If the high temperature insulating material is used for an electronic package that will contain a semiconductor die, it may have electrical connections from the die to either metallic pads on its bottom or metallic pads on the same side as the die. The die may be connected to the package by wire bonds, or by a flip chip bonding. The connections to the bottom of the package may be through the substrate of the package as metallic vias when the package is a cofired multilayer ceramic, or by metal plugged vias in the substrate of the package. The connections also may be accomplished by edge metallization.
 The metal or metal alloy that is melted onto the metallic pads may be applied to the substrate as a metal powder, by printing metal pastes, by evaporating metal onto the substrate, by applying a metal foil to the substrate, or other means. After the metal is applied to the substrate, it is heated to a temperature above its melting point. When the metal melts the surface tension of the molten metal causes the metal to draw back and ball up on the metallic pads.
 Metal pastes applied using thick film screen printing techniques are one method of applying metal powder onto the metallic pads of the substrate. The pastes are formulated with metal powders dispersed in organic vehicles. E.g., a metal paste is prepared by dispersing 50-90% by weight metal powder in an organic resin/solvent vehicle. The metal paste is printed over each of the metallic pads on the substrate. The paste is dried and then the temperature ramped up to destroy the organic vehicle, leaving only the powder. The temperature is then raised above the melting point of the powdered metal, and the part is fired in a vacuum or an inert or reducing atmosphere The metal melts and draws back to the metallic pads forming rounded metal bumps.
 In one embodiment, the metallic pads on the high temperature insulating substrate are covered by an organic adhesive and metal particles are applied to the adhesive. The adhesive is formulated so that it will decompose completely in the firing process. After the metal particles are applied, the substrate is heated above the melting point of the metal, so that the surface tension of the molten metal causes the metal to draw back and form bumps on the metallic pads.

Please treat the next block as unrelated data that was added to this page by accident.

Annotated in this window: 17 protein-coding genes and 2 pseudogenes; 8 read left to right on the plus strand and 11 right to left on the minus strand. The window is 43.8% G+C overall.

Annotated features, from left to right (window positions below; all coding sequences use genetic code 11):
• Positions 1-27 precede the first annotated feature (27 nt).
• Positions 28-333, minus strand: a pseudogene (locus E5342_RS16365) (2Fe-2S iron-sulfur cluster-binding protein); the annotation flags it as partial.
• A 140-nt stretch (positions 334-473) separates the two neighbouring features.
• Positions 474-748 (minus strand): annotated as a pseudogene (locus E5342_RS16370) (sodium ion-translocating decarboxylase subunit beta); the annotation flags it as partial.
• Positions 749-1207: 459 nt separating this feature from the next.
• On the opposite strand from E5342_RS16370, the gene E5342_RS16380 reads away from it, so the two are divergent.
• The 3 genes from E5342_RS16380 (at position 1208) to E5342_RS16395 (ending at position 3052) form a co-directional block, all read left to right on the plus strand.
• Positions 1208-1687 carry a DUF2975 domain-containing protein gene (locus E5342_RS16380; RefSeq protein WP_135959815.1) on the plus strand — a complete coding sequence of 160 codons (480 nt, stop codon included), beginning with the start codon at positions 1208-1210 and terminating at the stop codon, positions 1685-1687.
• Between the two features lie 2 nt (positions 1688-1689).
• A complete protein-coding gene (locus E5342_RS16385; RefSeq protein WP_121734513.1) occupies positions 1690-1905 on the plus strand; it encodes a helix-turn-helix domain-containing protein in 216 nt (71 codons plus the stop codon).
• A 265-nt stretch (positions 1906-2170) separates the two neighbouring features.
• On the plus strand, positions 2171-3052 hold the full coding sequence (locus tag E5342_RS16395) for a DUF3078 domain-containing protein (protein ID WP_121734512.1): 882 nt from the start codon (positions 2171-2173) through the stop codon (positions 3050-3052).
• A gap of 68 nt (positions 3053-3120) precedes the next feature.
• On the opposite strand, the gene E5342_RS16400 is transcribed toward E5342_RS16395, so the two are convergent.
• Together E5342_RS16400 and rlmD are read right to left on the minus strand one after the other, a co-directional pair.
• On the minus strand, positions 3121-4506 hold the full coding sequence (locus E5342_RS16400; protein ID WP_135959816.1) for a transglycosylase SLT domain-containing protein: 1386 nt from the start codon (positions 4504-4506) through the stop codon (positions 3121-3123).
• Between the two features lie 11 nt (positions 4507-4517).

The metals used to form the bumps may be applied to an insulating substrate by electroplating. The metallic pads may be electroplated by connecting them to the cathode of an electroplating cell. In another electroplating method, a layer of electroless metal is formed on a ceramic substrate including the metallic pads, and built up to a required thickness by electroplating, e.g., copper. An etch resist is applied over the electroplated metal, and the metal is etched to create an area of metal in contact with each metallic pads on the substrate. After the etch resist is removed the metal is heated to a temperature above the its melting point. When the metal melts the surface tension of the molten metal causes the metal to draw back, ball up on and fuse to the metallic pads.
 In an alternative procedure, a plating resist is applied to the electroless metal layer described above, leaving exposed metal over each of the metallic pads. Copper is electroplated on the exposed areas. After the plating resist is removed, the underlying layer of electroless metal separating the electroplated areas optionally may be removed by a quick etch prior to melting the copper to form the bumps